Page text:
Shamel in India also reportedly has no previous business track record—it has not executed a single project or undertaken any work previously. There is no material available to demonstrate what previous works have been executed by this company, what capacity it has to execute a project of this size and its ability to deliver high quality works within a stringent time frame, as required in a large public works project.
There is a company by the name “Shamel International Industries Trading & Contracting LLC” incorporated in Oman which undertakes interior design and associated works. However, this company is not a known shareholder or stakeholder in Shamel Projects India Pvt Ltd. Shamel International has not invested in Shamel Projects India Pvt Ltd and is no relationship between these two entities. Likewise, Shamel-Oman appears to have another tie-up with a company of the same name in UAE-Sharjah.
As per the contract awarded by MIAL, designs were to be completed, submitted and approved by 30 July 2011, support systems for GFRG installation were to be installed from 15th September onwards and installation of GFRG works was to begin from 1 October 2011 onwards. However, as on date no work has commenced. The company was supposed to give a performance guarantee for the timely and proper completion of the contract against the award of the contract, which has still not been given by the company. The authorities, now, do not know who to turn to because the company appears to be a—khoka.
# The Unique Identification Authority of India (UIDAI) has been much in the news lately for having gone through more than a few hundred crores in the last few years for its AADHAR project. As on date, the output per annum on what is most certainly an outdated technology using fingerprint biometrics which is a very debateable choice, is less than the number of infants born annually. The list of vendors involved makes for fascinating reading—what, for example, does one make of a major vendor called “L-1”, the terms for “lowest bidder number one”, on which nothing much that is cogent is known anywhere in the world?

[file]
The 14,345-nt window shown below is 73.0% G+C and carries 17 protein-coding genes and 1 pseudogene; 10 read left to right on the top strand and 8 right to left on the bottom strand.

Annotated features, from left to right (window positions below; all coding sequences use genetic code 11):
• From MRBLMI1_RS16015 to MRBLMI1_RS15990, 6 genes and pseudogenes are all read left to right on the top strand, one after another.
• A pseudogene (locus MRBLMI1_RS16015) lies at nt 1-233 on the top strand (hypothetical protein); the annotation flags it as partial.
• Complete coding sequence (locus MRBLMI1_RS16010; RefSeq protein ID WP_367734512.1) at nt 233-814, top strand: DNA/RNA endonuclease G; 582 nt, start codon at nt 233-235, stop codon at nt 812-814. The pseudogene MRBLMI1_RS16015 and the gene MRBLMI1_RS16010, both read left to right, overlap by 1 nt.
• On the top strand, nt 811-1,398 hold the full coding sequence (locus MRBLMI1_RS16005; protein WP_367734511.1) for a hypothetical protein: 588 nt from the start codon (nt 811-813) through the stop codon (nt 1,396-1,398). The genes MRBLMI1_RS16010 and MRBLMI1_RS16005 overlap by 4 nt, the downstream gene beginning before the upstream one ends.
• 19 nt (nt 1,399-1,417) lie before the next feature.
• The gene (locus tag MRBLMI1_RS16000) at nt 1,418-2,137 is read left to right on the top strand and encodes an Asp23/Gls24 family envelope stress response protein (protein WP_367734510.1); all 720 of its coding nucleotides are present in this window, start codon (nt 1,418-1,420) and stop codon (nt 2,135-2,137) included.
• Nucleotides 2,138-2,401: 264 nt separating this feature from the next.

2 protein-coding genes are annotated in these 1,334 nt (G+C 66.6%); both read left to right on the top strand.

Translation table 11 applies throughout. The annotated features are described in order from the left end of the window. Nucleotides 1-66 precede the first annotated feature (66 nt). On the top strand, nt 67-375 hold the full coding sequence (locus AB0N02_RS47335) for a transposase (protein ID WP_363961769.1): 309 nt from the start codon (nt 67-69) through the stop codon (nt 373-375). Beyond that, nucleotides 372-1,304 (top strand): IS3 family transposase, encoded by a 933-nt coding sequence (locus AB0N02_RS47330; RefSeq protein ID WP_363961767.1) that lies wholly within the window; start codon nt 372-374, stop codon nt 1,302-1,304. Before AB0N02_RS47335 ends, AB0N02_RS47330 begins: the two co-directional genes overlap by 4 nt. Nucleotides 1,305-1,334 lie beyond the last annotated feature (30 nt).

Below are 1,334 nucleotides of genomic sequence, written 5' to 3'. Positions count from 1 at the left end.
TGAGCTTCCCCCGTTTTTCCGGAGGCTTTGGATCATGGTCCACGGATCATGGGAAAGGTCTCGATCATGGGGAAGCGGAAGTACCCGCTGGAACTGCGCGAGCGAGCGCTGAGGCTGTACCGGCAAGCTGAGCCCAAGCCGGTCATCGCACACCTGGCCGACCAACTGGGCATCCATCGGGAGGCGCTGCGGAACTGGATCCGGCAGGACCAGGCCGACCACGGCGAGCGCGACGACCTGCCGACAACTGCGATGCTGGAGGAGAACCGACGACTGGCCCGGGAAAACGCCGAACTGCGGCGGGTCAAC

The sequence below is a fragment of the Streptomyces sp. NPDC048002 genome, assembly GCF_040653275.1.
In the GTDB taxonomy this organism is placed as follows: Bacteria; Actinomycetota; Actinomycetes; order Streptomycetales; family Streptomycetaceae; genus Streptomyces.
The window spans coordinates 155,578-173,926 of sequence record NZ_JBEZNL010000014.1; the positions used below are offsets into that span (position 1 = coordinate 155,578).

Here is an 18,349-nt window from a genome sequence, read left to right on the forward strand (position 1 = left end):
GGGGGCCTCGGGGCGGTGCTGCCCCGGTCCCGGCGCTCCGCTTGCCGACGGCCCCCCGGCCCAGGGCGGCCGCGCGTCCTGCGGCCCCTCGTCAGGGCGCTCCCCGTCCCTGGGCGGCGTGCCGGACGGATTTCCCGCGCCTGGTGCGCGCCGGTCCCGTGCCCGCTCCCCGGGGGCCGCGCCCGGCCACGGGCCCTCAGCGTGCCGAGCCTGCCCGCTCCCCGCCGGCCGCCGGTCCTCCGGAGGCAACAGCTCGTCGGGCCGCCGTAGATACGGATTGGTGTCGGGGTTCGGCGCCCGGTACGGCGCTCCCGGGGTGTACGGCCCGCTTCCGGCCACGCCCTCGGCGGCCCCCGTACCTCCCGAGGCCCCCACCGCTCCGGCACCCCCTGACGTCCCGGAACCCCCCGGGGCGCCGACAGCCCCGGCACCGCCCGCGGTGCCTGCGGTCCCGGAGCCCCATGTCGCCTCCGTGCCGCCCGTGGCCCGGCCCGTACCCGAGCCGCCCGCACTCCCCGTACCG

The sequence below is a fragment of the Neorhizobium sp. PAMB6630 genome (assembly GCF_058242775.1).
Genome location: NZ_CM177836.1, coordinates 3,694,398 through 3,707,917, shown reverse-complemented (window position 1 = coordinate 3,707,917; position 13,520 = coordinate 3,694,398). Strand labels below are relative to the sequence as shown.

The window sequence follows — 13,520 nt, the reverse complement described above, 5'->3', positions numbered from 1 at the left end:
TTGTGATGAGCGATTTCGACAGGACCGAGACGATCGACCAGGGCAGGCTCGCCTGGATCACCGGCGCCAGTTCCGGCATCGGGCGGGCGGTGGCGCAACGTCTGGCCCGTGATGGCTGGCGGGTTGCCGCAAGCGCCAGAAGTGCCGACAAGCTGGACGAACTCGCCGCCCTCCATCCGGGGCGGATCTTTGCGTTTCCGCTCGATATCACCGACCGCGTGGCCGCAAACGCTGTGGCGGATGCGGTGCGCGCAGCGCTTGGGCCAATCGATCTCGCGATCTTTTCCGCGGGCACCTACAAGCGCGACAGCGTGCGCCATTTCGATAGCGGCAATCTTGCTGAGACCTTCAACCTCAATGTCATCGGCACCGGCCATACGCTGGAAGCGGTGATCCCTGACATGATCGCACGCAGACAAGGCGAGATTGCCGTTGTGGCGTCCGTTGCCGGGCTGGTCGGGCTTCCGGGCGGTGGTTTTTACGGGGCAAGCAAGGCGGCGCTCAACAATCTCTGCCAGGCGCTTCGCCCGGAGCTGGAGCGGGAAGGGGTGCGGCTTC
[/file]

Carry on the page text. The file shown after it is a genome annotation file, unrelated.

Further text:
Likewise, another apparent shell company calling itself “Idmission” (http://www.idmission.com) claims to on its website be a part of the UIDAI, and also puts out vague claims to being somehow linked to both UIDAI as well as to banks in India, linking the AADHAR concept to banks, but obviously without any concurrent information on the same from either UIDAI and RBI. A little bit of digging leads one to an obviously shell ‘khoka’ somewhere in the tax haven of Delaware, USA, with no cogent information on the company’s performance globally—barring a mysterious funding of $2 million from, where else, another shell/khoka.
The list goes on. Thanks to lax laws on the subject of deeper enquiry on who or what is really behind a company, the business of khoka and shell companies have brought India to a point where we already do not know who or what is behind the major airlines, airports, telecom provides, seaports, hotels, highway toll collectors, real estate companies and similar. Likewise, we do not know who or what is behind the mysterious army of consultants and analysts providing multiple services at great costs to our country and those who would govern us. We do know, however, that large amounts of money flow in and out in this way, changing colour and provenance at every step.
And on the other end, we, the growing middle class especially, keep paying the bills for these escapades. Our rupee is now reaching 55 to the dollar, and the cost of fuel is going through the roof too, and this can be linked directly to the business of national assets being transferred abroad through these shell companies, while we stay happy with trinkets and baubles thrown our way.